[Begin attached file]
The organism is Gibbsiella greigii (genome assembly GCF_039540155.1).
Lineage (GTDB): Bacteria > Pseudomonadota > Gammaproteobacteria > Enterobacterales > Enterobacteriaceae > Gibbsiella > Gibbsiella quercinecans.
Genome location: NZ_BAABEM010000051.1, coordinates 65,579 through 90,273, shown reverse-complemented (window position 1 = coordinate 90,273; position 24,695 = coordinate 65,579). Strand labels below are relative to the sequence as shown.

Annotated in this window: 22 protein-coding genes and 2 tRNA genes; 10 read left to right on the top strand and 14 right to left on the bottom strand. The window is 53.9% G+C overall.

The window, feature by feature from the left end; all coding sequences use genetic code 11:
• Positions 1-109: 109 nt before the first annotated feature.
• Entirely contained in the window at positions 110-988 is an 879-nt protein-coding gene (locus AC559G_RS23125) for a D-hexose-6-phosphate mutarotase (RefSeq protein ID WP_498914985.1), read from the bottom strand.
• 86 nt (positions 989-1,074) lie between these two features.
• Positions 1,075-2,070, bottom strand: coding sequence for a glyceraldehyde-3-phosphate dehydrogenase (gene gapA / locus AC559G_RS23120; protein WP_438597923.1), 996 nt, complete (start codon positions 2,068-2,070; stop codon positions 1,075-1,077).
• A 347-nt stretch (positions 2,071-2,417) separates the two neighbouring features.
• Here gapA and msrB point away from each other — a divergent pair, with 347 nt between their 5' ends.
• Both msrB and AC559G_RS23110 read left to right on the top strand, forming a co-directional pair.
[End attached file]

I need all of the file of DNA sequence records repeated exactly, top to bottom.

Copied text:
The organism is Gibbsiella greigii (genome assembly GCF_039540155.1).
Lineage (GTDB): Bacteria > Pseudomonadota > Gammaproteobacteria > Enterobacterales > Enterobacteriaceae > Gibbsiella > Gibbsiella quercinecans.
Genome location: NZ_BAABEM010000051.1, coordinates 65,579 through 90,273, shown reverse-complemented (window position 1 = coordinate 90,273; position 24,695 = coordinate 65,579). Strand labels below are relative to the sequence as shown.

Annotated in this window: 22 protein-coding genes and 2 tRNA genes; 10 read left to right on the top strand and 14 right to left on the bottom strand. The window is 53.9% G+C overall.

The window, feature by feature from the left end; all coding sequences use genetic code 11:
• Positions 1-109: 109 nt before the first annotated feature.
• Entirely contained in the window at positions 110-988 is an 879-nt protein-coding gene (locus AC559G_RS23125) for a D-hexose-6-phosphate mutarotase (RefSeq protein ID WP_498914985.1), read from the bottom strand.
• 86 nt (positions 989-1,074) lie between these two features.
• Positions 1,075-2,070, bottom strand: coding sequence for a glyceraldehyde-3-phosphate dehydrogenase (gene gapA / locus AC559G_RS23120; protein WP_438597923.1), 996 nt, complete (start codon positions 2,068-2,070; stop codon positions 1,075-1,077).
• A 347-nt stretch (positions 2,071-2,417) separates the two neighbouring features.
• Here gapA and msrB point away from each other — a divergent pair, with 347 nt between their 5' ends.
• Both msrB and AC559G_RS23110 read left to right on the top strand, forming a co-directional pair.